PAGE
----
Thanks to increasingly busy trains it took me about a month to finish this book, which sucked because I was joyfully devouring this whenever a had a chance in the morning (not on the return commute… because I usually end up taking an ill-advised nap). This is one of only four books that managed to have me tear up whilst reading; the first to do so because of joy rather than sadness.
Jane Eyre is one of those books where, thanks to watching the excellent BBC adaptation, I thought I knew all that I needed to know. Of course this is not true as there is so much more to the book than there is to the adaptation (although it was impossible to not picture Ruth Wilson and Toby Stephens as Jane Eyre and Mr Rochester respectively), especially the earlier chapters about her childhood that were barely covered.
What strikes me most about Jane Eyre is the point-of-view of Jane herself. When I think of the contemporary books I’ve read (including Wuthering Heights) this is unusual in being a first-person narrative that is more than just a person recollecting the events of their life. In reading this book we get to know Jane’s own moral beliefs, thought processes and her emotional state. When I think of the last book I read and all the different minds that Faulkner let us be privy to – there is a lot to be said of the influence of Jane Eyre.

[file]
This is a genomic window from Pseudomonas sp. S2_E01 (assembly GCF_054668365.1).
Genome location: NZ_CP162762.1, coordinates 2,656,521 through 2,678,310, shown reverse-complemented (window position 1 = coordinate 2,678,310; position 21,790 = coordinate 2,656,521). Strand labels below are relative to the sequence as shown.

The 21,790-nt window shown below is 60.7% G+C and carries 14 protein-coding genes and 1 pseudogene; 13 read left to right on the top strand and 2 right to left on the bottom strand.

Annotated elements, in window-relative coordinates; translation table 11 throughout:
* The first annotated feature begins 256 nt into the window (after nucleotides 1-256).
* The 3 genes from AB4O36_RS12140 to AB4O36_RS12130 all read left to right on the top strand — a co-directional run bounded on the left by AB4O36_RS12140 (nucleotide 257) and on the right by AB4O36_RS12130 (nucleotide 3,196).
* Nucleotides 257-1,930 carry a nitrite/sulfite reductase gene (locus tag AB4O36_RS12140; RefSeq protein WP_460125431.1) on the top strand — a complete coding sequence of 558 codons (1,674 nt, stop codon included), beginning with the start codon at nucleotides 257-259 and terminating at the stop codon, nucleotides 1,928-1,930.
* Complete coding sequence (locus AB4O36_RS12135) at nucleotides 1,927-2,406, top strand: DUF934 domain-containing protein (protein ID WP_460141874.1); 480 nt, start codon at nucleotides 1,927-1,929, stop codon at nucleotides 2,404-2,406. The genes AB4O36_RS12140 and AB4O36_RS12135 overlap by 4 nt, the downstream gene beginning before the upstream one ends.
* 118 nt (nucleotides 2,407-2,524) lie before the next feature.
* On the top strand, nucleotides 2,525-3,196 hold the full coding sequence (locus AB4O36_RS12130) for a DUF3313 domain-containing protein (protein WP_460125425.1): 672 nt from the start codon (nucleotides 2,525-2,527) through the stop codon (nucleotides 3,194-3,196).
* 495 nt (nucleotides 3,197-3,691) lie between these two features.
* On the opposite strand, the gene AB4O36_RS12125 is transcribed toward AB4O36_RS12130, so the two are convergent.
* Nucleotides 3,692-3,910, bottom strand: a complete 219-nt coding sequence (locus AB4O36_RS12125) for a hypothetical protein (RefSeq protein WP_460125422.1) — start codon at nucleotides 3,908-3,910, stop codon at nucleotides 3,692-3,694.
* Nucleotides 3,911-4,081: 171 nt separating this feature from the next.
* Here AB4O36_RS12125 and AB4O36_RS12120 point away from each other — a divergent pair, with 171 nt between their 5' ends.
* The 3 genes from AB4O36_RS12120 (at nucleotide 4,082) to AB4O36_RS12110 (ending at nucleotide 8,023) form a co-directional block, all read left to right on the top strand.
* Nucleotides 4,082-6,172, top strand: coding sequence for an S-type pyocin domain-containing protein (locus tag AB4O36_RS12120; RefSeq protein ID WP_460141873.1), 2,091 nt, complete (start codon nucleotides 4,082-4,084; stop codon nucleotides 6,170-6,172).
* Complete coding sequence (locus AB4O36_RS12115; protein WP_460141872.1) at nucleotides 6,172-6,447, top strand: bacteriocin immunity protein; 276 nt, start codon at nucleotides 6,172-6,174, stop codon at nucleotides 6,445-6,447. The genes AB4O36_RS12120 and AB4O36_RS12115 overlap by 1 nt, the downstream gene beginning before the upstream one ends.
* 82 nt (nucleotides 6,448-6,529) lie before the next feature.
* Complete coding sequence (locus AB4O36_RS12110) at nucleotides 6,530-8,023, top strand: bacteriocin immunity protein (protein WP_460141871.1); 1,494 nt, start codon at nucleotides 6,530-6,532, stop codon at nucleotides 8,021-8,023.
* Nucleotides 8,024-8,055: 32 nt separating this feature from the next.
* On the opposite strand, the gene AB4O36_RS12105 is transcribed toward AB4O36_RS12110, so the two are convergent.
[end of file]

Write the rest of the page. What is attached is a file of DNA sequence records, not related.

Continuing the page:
Like Little Women, Jane Eyre is described by many as being an example of an early feminist novel. With Little Women I was inclined to disagree because of where all the characters end up at the end of the journey. In contrast, I can actually see how Jane Eyre is feminist (especially in the context of Victorian England). Sure she ends up on the marriage train by the close of the story, but everything she achieves is because (as Kacey Musgraves would say) follows her arrow.
Call me romantic, but even if I did not know the ending – I would be shipping Jane and Mr Rochester and would have been devastated if they had not ended up together. Given the times of the book, I can see why Jane walks way – but I’m so glad she comes back. Some have said that this ending shows her compromising her morals, but I think this ending is a way for us to have the romantic ending whilst she keeps her morals untainted. Maybe that’s just me, but it was this ending that just made me get a bit misty on the train.
It’s time for me to get back to comics for a little while – a perfect time to do so as I’m not sure what novel could top my experience with Jane Eyre.